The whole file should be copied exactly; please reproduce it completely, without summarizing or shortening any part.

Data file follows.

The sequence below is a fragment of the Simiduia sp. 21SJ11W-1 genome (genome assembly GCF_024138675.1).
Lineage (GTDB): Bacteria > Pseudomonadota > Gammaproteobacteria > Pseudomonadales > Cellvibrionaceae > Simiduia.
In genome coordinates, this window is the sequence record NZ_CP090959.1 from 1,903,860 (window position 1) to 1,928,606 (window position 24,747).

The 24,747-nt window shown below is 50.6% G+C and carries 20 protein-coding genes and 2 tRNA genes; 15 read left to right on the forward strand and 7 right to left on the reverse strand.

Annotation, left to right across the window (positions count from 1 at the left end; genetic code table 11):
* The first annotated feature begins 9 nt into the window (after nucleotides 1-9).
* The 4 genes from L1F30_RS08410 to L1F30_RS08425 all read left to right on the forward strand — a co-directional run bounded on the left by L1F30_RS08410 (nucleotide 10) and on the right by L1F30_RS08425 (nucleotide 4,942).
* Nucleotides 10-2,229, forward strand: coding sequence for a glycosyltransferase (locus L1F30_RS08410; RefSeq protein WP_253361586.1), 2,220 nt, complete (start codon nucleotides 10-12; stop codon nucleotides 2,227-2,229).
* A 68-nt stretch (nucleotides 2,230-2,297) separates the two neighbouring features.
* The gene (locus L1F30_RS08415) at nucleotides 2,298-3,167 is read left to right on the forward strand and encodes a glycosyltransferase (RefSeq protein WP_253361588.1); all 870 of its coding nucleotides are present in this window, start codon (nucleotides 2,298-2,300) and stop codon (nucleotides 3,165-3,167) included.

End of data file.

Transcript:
The sequence below is a fragment of the Simiduia sp. 21SJ11W-1 genome (genome assembly GCF_024138675.1).
Lineage (GTDB): Bacteria > Pseudomonadota > Gammaproteobacteria > Pseudomonadales > Cellvibrionaceae > Simiduia.
In genome coordinates, this window is the sequence record NZ_CP090959.1 from 1,903,860 (window position 1) to 1,928,606 (window position 24,747).

The 24,747-nt window shown below is 50.6% G+C and carries 20 protein-coding genes and 2 tRNA genes; 15 read left to right on the forward strand and 7 right to left on the reverse strand.

Annotation, left to right across the window (positions count from 1 at the left end; genetic code table 11):
* The first annotated feature begins 9 nt into the window (after nucleotides 1-9).
* The 4 genes from L1F30_RS08410 to L1F30_RS08425 all read left to right on the forward strand — a co-directional run bounded on the left by L1F30_RS08410 (nucleotide 10) and on the right by L1F30_RS08425 (nucleotide 4,942).
* Nucleotides 10-2,229, forward strand: coding sequence for a glycosyltransferase (locus L1F30_RS08410; RefSeq protein WP_253361586.1), 2,220 nt, complete (start codon nucleotides 10-12; stop codon nucleotides 2,227-2,229).
* A 68-nt stretch (nucleotides 2,230-2,297) separates the two neighbouring features.
* The gene (locus L1F30_RS08415) at nucleotides 2,298-3,167 is read left to right on the forward strand and encodes a glycosyltransferase (RefSeq protein WP_253361588.1); all 870 of its coding nucleotides are present in this window, start codon (nucleotides 2,298-2,300) and stop codon (nucleotides 3,165-3,167) included.